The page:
A National Advisory Committee meeting in Dhaka on 10th January decided to engage immediately with India. The meeting held at the textiles and jute ministry, also decided that the duty issuance would be discussed during prime minister’s upcoming visit to India. A number of stakeholders, who participated in the meeting, held with Minister of Textiles and Jute Md Emaj Uddin Pramanique in the chair, told The Daily Star, that Bangladesh would use “diplomatic and political” means first before going for any legal recourse involving the World Trade Organization (WTO).
Of the total 919 Mio-USD worth of jute and goods Bangladesh exported in the last financial year (2015-16) over 260 Mio-USD of the same were sent to India. Of that total, 96,68 Mio-USD was raw jute, 86,93 Mio-USD Jute yarns and twines and 57,72 Mio-USD jute sacks and bags. Industry sources said the Indian move came as part of its protection mechanism to cushion its local jute industry from regional competition, and would have no implication on raw jute import from Bangladesh. But it has already started to have a negative impact on the import of jute goods from Bangladesh.
Nepalese daily The Katmandu Post quoted the Himalayan country’s Jute Industry Association President Raj Kumar Golcha is saying, “India’s move has put the already struggling Nepali jute industry on the verge of collapse”. Nepalese jute producers import 70% of raw jute from Bangladesh and export finished products to its southern neighbor. Nearly 95% of Nepalese jute produces are exported to India.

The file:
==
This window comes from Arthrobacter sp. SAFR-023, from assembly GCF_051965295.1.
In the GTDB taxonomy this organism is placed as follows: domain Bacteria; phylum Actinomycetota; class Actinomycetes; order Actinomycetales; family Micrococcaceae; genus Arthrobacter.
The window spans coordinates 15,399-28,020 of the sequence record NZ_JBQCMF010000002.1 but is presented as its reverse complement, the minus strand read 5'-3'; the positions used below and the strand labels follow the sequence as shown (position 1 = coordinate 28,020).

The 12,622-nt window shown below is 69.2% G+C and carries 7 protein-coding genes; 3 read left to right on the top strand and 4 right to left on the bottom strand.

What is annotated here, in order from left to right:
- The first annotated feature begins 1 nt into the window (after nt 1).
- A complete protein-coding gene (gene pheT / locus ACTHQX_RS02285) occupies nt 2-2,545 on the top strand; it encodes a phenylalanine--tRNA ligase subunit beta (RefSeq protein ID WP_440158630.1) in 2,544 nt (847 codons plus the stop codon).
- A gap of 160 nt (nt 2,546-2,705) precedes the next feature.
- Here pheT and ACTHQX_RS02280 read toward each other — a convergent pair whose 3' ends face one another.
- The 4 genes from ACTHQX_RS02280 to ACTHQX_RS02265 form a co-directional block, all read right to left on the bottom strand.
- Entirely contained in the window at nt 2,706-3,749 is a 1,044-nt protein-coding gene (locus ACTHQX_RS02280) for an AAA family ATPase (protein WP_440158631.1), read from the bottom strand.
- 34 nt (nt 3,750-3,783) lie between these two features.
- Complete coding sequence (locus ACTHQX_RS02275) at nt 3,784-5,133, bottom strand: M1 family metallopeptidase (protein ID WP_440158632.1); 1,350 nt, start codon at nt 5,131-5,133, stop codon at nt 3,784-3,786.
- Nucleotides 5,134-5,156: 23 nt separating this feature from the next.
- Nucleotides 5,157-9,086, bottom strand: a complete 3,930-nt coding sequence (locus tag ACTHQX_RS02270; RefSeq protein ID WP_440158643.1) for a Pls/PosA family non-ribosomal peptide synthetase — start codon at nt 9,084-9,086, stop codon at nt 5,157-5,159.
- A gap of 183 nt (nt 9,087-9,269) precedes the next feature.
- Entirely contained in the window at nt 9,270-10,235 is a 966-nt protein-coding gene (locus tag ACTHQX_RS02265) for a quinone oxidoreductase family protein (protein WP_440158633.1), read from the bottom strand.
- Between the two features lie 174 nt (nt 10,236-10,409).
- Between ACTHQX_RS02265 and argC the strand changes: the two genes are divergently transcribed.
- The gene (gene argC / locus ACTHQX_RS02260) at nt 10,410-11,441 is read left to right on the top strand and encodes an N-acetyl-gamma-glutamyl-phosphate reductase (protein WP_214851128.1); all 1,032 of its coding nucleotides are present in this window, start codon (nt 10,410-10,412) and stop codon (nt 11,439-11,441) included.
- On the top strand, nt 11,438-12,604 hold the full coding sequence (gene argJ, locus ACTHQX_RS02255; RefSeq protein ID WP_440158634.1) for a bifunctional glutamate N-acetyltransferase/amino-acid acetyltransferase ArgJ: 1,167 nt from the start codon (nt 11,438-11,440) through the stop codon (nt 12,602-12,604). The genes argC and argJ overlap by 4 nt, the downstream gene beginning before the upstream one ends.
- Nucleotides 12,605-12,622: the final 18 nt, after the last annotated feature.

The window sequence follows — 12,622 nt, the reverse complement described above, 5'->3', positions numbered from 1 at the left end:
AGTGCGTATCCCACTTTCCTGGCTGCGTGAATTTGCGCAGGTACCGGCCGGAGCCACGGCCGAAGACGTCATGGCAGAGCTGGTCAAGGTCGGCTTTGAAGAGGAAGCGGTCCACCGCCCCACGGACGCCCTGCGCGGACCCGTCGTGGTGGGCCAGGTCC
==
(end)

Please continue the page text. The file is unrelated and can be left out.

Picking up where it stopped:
As per our opinion this Anti-Dumping law will have a huge impact on the market prices in India as well as in Bangladesh. India might face difficulties in being as competitive as they have been in the past, when it comes to jute fabrics/cloth, as the lion share of Indian mills was strongly relying on cheap jute yarns and twines imported from Bangladesh. One could already recognize a price increase of 25-30 % for jute goods from India within the last couple of days.